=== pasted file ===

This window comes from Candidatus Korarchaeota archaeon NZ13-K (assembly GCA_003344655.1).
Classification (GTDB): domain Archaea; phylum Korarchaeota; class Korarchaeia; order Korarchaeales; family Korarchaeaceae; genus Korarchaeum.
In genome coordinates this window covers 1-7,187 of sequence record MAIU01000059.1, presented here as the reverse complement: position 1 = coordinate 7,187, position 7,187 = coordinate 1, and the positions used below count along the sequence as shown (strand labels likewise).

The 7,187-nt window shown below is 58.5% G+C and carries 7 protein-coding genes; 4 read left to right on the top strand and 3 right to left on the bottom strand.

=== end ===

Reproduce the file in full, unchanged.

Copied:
This window comes from Candidatus Korarchaeota archaeon NZ13-K (assembly GCA_003344655.1).
Classification (GTDB): domain Archaea; phylum Korarchaeota; class Korarchaeia; order Korarchaeales; family Korarchaeaceae; genus Korarchaeum.
In genome coordinates this window covers 1-7,187 of sequence record MAIU01000059.1, presented here as the reverse complement: position 1 = coordinate 7,187, position 7,187 = coordinate 1, and the positions used below count along the sequence as shown (strand labels likewise).

The 7,187-nt window shown below is 58.5% G+C and carries 7 protein-coding genes; 4 read left to right on the top strand and 3 right to left on the bottom strand.